I struggled to figure out how to handle the blowpipe I was given that day. Luckily the Kelabit elder I had spoken to earlier gave me a demonstration of what to do.
He held the blowpipe in one hand and briskly placed a wooden dart into the hollow with the other. Some 20 to 25 meters away in front of the long house entrance was a a worn cardboard target pinned to a tree. My teacher inhaled deeply, brought the pipe to his lips and squinted as he took aim holding the pipe steady. Then suddenly his cheeks puffed up like two small balloons an with a single burst of the lungs the dart shot out from the end of the pole faster than the eye could see. It hit the target, punctured the bark on the tree behind it and half buried itself in the wood with a dry knock. I could tell that what I had witnessed was a fatal stab delivered with surgical precision.
I was impressed. My tutor knew what he was doing and had made sure I was aware of the standards I needed to match. As he handed the blowpipe back to me I felt perplexed wondering how I could possibly hope to reach mastery in the space of an afternoon.
I spent the following hours on a quest to gain a minimum of blowpipe competence. My initial efforts were pathetic, my darts travelled no further than a few feet from where I stood and then twirled to the ground lamely. They were hardly lethal shots.
I persisted though and gradually improved. My wooden little arrows started to travel further and further although none made it close to the cardboard target on the tree. In the end I had shot several dozen darts into oblivion, gained some sore cheek muscles and risked passing out to hyperventilation. It was not going well, but I put my best efforts into the practice session hoping not to disappoint anyone later in the evening.
The Hunting Posse
As the sun came down that evening a small party of five men gathered in front of the long house ready for the hunt. I joined them with my guide, my weapon in hand and a fist full of darts ready for use.
My hunting pals looked at me bemused.
“What are you doing with that thing?” asked a hunter pointing to my blowpipe. I felt confused, what did he mean?
“ I’ve been practicing all afternoon” I replied.
“You wont need that” he replied.
“That’s just a toy for tourists” said another.
“We use shot guns for hunting” said a third as he revealed a two barrel shooter from under his cape.
I’m sure the ensuing laughter that erupted from my friends could be clearly heard echoing across the Kelabit highlands that evening. The joke was squarely on me and my naivety.
I took it all with a smile, nonchalantly placed the pipe and darts back in the long house and joined the the hunting party again this time armed with nothing more than a flashlight. The chuckling however, continued long after we all disappeared in the bush.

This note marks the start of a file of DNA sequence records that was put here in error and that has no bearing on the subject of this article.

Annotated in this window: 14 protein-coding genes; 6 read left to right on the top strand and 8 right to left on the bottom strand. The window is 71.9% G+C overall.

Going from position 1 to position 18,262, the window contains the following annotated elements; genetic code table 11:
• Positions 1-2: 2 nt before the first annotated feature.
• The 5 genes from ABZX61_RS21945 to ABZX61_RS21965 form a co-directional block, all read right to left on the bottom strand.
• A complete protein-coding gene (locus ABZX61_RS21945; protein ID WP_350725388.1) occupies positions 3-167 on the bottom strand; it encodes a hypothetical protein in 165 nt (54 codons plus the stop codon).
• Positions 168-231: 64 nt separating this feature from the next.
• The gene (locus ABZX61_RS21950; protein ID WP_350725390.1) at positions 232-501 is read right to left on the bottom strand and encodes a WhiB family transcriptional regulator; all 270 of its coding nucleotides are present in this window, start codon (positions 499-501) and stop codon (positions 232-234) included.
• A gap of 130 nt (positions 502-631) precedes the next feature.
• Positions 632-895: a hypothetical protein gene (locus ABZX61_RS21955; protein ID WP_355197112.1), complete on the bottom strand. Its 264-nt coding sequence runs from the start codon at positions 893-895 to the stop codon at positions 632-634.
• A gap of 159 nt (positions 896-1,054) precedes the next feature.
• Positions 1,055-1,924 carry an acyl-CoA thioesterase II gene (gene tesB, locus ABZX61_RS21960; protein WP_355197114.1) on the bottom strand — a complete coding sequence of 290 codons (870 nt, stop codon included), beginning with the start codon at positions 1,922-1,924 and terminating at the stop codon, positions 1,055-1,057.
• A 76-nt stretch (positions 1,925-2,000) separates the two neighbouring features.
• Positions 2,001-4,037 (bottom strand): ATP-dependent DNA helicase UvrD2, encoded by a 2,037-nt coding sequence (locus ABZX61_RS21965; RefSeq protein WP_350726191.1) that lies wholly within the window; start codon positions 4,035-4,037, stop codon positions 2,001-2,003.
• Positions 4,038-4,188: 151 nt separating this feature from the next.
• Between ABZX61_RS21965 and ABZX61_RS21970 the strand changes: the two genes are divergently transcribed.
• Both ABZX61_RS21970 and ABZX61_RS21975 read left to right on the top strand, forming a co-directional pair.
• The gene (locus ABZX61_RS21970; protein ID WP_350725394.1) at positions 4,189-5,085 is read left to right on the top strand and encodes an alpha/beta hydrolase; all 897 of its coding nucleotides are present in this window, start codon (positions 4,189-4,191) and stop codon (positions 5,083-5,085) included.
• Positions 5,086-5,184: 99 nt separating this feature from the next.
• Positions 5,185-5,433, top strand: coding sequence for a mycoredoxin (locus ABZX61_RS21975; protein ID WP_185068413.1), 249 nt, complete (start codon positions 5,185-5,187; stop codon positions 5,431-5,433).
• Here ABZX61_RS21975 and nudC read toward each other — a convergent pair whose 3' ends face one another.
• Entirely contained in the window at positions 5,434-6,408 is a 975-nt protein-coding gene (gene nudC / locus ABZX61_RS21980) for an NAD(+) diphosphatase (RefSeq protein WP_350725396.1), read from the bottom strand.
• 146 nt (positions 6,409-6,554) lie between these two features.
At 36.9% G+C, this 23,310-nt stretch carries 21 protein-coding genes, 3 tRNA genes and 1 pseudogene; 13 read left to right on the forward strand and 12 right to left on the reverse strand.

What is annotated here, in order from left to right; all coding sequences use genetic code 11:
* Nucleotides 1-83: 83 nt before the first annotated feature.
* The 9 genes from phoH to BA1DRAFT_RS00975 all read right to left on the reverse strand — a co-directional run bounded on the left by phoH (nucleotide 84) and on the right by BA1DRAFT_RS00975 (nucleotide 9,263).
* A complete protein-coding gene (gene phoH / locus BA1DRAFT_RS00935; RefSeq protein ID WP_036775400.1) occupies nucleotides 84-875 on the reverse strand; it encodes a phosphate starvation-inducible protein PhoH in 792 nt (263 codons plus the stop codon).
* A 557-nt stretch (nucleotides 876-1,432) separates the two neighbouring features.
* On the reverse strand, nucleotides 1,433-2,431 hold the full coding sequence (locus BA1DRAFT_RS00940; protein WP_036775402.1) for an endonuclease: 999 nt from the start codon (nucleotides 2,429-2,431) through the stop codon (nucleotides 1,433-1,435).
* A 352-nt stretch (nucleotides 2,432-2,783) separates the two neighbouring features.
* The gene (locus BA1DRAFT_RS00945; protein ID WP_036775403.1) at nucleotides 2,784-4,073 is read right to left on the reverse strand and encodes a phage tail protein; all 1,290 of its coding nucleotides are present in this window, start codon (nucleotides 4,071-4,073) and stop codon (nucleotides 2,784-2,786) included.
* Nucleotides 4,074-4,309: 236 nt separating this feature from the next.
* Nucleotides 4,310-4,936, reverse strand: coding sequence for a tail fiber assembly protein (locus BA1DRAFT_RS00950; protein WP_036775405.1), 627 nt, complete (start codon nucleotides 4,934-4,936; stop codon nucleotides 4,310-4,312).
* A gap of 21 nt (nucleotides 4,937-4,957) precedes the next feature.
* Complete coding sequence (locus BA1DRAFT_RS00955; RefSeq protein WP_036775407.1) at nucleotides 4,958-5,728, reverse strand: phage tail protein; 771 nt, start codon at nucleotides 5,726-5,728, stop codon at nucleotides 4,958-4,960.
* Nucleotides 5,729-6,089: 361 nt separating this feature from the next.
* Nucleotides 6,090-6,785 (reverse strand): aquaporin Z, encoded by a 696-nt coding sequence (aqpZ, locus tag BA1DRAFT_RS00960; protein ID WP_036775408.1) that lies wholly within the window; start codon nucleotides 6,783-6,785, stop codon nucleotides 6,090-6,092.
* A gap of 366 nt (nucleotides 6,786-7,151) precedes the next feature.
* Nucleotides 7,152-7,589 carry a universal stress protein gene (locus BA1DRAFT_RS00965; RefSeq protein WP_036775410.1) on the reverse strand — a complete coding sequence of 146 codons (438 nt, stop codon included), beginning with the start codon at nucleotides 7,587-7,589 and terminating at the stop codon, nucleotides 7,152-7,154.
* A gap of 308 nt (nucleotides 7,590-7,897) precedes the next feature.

Travellingstranger, Copyright 2018, all rights reserved.
It sometimes feels as though there’s a drive, not to mention unspoken competition, between the larger cities of the world to create iconic architecture and flaunt this as a symbol of local pride. Some older historic towns of the world have always had options available for this. Rome for example has the Coliseum, Barcellona has the Sagrada Familia, Paris perhaps the Eiffel Tower and Moscow always shows off St. Basil’s’ Cathedral.
In recent years some extraordinary feats of engineering have been completed in the Middle and Far East and there are currently some very stunning modern icons of architecture to be added to the list above. The Burg Khalifa in Dubai, the Petronas Towers in Kuala Lumpur, the Taipei 101 building in Taiwan and the Shard (a real abomination) in London are just some examples of the latest arrivals. They all seem to add a touch of extra glamour to the cities they belong to, and certainly promote tourism greatly. It remains to be seen though how many will withstand the test of time.
In it’s own small way, colonial Georgetown on the island of Penang in Malaysia has found a clever (and certainly less costly) way to promote itself and attract masses of younger tourists. Steering away from colossal works of architecture, Georgetown has placed itself firmly on the tourist trail by embracing stylish street art as a way of embellishing its narrow alleys and fading building facades. For this it employed several talented street artists from around the globe and encouraged them to use the town as a canvas. The results are fascinating to say the least.
One young artist in particular, Ernest Zacharevic from Lithuania, set the standards very high back in 2012 with some clever and engaging work. Ernest’s “Kids on a Bicycle” and “Boy on a Chair” murals are eye catching, good examples of the artist’s creative style and are favourites with the visiting crowds around town.
The murals in Georgetown have proven to be a huge success. Teams of backpackers fill the town’s many guest houses and spend days roaming the narrow streets seeking out the bigger than life paintings. There are mapped itineraries to follow, with or without a guide, available at every hostel to make sure nothing is missed of what there is to see. A walk around town admiring the murals can take several hours, but it’s definitely worth the effort.
Of course there’s night life in Georgetown as well especially around the Love Lane area. Plenty of bars and clubs here with live bands, music and cheap beer to enjoy.
I liked Georgetown and it’s street art a lot. It has a friendly and relaxed vibe which was exactly what I needed at the time of my visit.
Penang was also my departure point for Sumatra, Indonesia. Lucy (my motorbike) was ferried across the Malacca Strait on two day voyage on board the Setia Jaya, a well known cargo vessel that has ferried the machines of hundreds of overland bikers throughout the years.
I was separated from my beloved motorbike as it travelled to Indonesia for no less than 5 days. No damage, no mishaps, all good!
Travellingstranger, Copyright 2018, all rights reserved.